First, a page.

Anything that combines visual cues with Swedish audio will automatically give you listening comprehension support and help you learn to understand without translating. Watching Swedish TV or movies is an entertaining way to do this. Children’s programming will often have a slightly slower pace and simpler content, so many advanced beginners might prefer to start with SVT’s Barnkanalen (children’s channel). The most important thing, though, is that you enjoy it enough to practice as much as possible. If you find children’s programs boring or irritating, it’s unlikely to be helpful.
For more general Swedish programming, check out Swedish public television (SVT) and their streaming site, SVT Play. Note that some programs are not available for streaming outside of Sweden. SVT also has a news program available in lätt svenska (simple Swedish). For added visual support, turn on text/closed captioning so you can see the words you’re hearing at the same time.
Listening to engaging material that you are interested in is a great way to practice listening comprehension. Choosing a nonfiction book about a topic you already know a lot about will help you follow the content. It is not recommended to try to learn something new through Swedish audiobooks until you feel very confident in your Swedish listening skills. Let the language be the new thing you’re learning in this case, and rely on your prior knowledge of a subject to guide your language learning. You may also want to choose a fiction book that you have already read as a support for developing your skills. An ideal way to practice is to also have a print copy of the book available so you can read and follow along.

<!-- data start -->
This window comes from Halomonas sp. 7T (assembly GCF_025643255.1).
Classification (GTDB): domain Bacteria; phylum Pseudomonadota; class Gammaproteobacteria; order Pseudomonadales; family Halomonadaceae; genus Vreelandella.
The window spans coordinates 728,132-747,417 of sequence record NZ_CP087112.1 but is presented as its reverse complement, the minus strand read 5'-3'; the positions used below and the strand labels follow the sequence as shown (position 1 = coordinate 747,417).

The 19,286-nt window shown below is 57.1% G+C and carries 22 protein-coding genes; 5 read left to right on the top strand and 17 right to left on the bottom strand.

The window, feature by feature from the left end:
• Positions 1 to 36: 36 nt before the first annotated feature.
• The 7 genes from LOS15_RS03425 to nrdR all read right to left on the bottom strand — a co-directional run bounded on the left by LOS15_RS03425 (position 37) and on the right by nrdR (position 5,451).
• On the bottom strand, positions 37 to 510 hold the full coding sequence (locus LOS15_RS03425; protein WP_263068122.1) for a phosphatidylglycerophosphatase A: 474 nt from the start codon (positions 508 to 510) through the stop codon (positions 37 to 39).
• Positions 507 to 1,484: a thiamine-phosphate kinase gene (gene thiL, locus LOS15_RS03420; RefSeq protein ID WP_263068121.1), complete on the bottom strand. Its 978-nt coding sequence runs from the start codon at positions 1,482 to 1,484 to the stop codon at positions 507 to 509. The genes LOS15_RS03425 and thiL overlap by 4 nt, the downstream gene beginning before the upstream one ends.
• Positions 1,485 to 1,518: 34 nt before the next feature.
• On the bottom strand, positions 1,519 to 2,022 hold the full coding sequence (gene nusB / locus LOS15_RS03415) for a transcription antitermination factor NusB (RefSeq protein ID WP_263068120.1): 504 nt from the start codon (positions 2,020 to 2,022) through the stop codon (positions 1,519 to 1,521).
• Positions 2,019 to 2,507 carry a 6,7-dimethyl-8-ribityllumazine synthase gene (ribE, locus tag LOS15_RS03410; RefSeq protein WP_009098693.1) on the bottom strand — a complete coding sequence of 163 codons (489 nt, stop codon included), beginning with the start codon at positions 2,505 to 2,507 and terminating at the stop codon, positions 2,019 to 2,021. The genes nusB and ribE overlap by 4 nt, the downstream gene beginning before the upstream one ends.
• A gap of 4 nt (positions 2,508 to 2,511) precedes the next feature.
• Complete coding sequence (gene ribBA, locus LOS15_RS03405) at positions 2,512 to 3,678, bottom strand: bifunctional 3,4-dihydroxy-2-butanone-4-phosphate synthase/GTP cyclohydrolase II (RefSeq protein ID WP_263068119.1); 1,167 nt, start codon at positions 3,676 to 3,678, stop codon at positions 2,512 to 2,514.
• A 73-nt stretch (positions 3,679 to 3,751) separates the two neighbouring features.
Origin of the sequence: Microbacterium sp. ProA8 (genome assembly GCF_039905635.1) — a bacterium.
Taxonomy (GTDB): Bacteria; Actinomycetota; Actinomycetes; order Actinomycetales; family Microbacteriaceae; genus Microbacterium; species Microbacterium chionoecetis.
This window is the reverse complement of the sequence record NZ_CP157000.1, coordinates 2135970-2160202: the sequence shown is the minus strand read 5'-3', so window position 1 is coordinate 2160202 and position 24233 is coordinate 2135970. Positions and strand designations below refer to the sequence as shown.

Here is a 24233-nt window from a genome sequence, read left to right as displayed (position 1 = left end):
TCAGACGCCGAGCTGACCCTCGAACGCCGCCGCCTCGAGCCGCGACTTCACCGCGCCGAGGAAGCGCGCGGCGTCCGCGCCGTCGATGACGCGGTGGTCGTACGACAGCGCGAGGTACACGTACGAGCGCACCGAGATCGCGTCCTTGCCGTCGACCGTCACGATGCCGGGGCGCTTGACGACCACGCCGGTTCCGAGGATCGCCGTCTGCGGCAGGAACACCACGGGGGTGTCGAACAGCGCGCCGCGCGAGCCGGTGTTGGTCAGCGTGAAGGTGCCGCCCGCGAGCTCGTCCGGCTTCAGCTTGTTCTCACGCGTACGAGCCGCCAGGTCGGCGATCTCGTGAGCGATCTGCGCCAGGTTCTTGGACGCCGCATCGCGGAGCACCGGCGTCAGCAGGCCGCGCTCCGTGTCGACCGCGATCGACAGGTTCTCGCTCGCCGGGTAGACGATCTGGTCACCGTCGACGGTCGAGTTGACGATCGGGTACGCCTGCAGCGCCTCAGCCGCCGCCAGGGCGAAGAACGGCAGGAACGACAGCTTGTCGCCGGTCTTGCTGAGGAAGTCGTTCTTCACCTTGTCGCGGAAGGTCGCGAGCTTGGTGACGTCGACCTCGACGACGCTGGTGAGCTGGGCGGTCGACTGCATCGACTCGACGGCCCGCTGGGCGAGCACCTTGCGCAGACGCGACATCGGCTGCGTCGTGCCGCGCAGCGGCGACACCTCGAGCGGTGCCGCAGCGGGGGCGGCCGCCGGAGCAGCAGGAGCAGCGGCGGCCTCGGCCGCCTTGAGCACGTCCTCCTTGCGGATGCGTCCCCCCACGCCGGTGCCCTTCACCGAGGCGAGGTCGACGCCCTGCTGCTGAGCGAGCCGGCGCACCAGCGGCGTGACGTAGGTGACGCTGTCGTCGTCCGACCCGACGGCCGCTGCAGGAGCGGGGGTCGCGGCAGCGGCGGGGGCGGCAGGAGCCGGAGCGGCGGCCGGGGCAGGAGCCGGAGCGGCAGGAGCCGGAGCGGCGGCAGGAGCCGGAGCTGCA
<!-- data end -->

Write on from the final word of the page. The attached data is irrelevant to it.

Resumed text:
Consider choosing a children’s book as a quick and easy way to try this strategy. The language and content are often simpler, and you can read/listen to a complete book in a short time. If you’re a beginner when it comes to listening comprehension, find something familiar and simple and work your way up to more complex books.
Audiobooks (ljudböcker) in Swedish can be found at most libraries in Sweden, or purchased online either individually or through a monthly subscription service such as Bokus Play. You can also search for ljudböcker on YouTube and find many that are read for you with the text on the screen, such as those found on the channel Svenska för Alla.
Listening to the radio is also a great way to practice listening comprehension. Because it lacks the visual support of TV shows or movies, radio is a way to challenge yourself and help take your skills to the next level. Talk radio is popular in Sweden, so there are usually several options for hearing spoken Swedish anytime you turn on the radio. Listening to a news program or weather report can help give you context that makes it easier to follow.